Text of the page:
There was a racecourse on Oswestry Racecourse Common for seventy years. The former course which lies at around 1000 feet above sea level formed a figure of eight and was around two miles long. In its heyday, the race meeting was a big event and usually lasted three days with festivities not only on and around the racecourse but also down in Oswestry. The racecourse was frequented by the infamous ‘Mad Jack’ Mytton who owned a stable of forty horses. During the race days, chains were slung across the nearby road and turf was laid across the road surface to prevent traffic passing through. Over the years, the event had a reputation for being unruly with much hard gambling and heavy drinking insomuch that outsiders stopped coming to the event. With the coming of the railways, race goers were attracted elsewhere and the racecourse closed in 1848. The long and medium walks will visit what is left of the grandstand. (A leaflet entitled ‘Oswestry Racecourse Common’ is available from the Oswestry Tourist Information Centre).
LLANFORDA HOUSE & GROUNDS (Long walk & medium walk)
Descending from the high ground, the long and medium walkers will pass through some attractive parkland which once formed part of Llanforda Park. Originally Llanforda Hall’s gardens were the most remarkable in Shropshire. Built in 1634 Llanforda Hall was originally owned by the Lloyd family. Edward Lloyd together with his son developed the gardens to become one of the finest in the country. Later, with a change of ownership of the estate, the original hall was demolished and a new house built but this burnt down before it was finished. A smaller mansion was built on the site but this was demolished in 1949. The adjacent 18th century stables survived a little longer. Today we will walk between the two former buildings but still visible is the remains of the walled garden.
Both long and medium walks leave along the main tree line estate road en route towards Oswestry.
Dominating the view ahead as the short walkers enter Oswestry is Old Oswestry Hill Fort. It is one of the most spectacular Iron Age Hill Forts in the Welsh Marches and has been described as ‘The Stonehenge of the Iron Age Period’. There are impressive views from its ramparts and walkers on the short walk should have time to explore it. The fort was heavily defended during the Iron Age and occupied by the Cornovii or Ordivice tribe.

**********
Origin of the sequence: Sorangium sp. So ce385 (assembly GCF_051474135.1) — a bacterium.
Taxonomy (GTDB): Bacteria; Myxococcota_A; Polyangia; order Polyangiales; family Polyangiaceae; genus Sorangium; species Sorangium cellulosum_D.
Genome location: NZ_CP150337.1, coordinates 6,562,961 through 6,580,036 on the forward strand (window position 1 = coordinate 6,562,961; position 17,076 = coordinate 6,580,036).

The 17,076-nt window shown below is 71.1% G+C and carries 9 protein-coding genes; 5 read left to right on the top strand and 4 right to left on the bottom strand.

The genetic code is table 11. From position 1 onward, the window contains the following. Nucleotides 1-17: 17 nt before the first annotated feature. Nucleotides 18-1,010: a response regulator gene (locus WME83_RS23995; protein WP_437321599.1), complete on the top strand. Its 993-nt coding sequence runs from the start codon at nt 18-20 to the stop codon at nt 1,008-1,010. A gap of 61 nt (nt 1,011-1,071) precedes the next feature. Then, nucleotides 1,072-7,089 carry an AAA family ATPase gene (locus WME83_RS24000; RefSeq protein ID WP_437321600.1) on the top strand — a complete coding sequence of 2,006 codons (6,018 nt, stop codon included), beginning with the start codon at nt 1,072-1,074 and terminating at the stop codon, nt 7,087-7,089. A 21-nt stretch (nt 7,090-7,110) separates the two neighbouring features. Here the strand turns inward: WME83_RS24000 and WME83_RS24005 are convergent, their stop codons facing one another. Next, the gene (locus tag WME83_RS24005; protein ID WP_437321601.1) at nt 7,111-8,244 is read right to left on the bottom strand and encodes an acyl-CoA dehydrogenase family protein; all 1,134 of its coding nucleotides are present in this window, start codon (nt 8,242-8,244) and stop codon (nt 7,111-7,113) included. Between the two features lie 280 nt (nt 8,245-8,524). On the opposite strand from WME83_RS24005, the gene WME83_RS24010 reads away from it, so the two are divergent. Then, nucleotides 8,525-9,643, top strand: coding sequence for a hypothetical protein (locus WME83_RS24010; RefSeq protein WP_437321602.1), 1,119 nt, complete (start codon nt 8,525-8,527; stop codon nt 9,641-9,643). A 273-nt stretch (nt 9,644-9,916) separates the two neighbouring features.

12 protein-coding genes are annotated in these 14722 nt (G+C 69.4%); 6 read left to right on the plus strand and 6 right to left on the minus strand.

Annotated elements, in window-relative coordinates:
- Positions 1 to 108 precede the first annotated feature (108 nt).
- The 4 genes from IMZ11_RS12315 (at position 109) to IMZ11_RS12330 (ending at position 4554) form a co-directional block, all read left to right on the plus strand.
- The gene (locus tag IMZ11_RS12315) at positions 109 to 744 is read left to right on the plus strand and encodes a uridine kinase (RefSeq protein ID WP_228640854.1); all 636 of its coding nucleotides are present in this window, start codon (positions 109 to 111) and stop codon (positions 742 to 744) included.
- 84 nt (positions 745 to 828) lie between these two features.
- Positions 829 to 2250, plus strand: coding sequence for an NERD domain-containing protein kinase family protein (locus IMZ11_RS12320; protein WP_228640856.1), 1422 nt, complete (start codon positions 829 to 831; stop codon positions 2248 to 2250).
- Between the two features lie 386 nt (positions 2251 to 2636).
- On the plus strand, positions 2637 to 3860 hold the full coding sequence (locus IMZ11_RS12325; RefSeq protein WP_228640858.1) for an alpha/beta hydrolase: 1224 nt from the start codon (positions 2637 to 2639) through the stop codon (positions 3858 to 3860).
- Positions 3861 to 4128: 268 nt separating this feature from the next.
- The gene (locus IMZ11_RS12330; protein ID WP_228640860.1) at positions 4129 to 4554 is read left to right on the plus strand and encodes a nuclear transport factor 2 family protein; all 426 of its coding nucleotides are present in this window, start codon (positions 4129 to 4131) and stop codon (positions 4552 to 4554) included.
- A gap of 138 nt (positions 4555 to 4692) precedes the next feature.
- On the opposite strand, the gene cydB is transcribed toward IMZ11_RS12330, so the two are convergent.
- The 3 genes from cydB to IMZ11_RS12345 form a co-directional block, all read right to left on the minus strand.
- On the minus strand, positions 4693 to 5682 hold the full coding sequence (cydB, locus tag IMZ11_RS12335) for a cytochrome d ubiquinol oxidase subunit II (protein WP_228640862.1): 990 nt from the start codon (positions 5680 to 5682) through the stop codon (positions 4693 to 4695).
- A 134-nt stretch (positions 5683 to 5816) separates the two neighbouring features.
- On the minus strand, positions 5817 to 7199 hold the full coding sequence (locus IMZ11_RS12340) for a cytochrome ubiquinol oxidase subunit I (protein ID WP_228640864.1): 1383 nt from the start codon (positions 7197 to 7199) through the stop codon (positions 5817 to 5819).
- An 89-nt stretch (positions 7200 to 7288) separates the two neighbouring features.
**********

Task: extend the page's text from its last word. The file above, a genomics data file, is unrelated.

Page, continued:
OSWESTRY (Finish point for all walks)
Oswestry is a fascinating town with plenty of interest and is one of the UK’s oldest border settlements. Settlement really began at Old Oswestry Hill Fort just outside the town but the town began to develop during Saxon times. The long and medium walkers will pass St Oswald’s Well entering the town and water from the well is believed to have healing properties for eye trouble. Oswald was killed in this battle and was dismembered. According to legend, one of his arms was carried to an ash tree by a raven, and miracles were subsequently attributed to the tree (as Oswald was considered a saint). Note the statue above the well when passing. The name of Oswestry derives from the saint and the ash tree and anglicised, means Oswald’s tree.
Over the centuries the town have seen many conflicts between the English and the Welsh and the town suffered much damage during the English Civil War. A market has been held in the town on a Wednesday from 1190 until the outbreak of the foot and mouth disease in the 1990’s and brought in many Welsh farmers to trade their animals.
St Oswald’s Church which is adjacent to the Tourist Information Centre is worth a visit and other places of note within the town is the half timbered Llwyd Mansion which dates from the 15th century, the Castle which dates from 1086 of which little remains and the impressive building which is now the headquarters of the Cambrian Railway Museum.
All walks will finish at the Tourist Information Centre where there is a tea room alongside. There are other tea rooms in the town together with the usual range of shops. The coach will be parked in the coach bay by the bus station (which in turn is opposite Morrisons.) There are signs in the town pointing towards the Bus Station.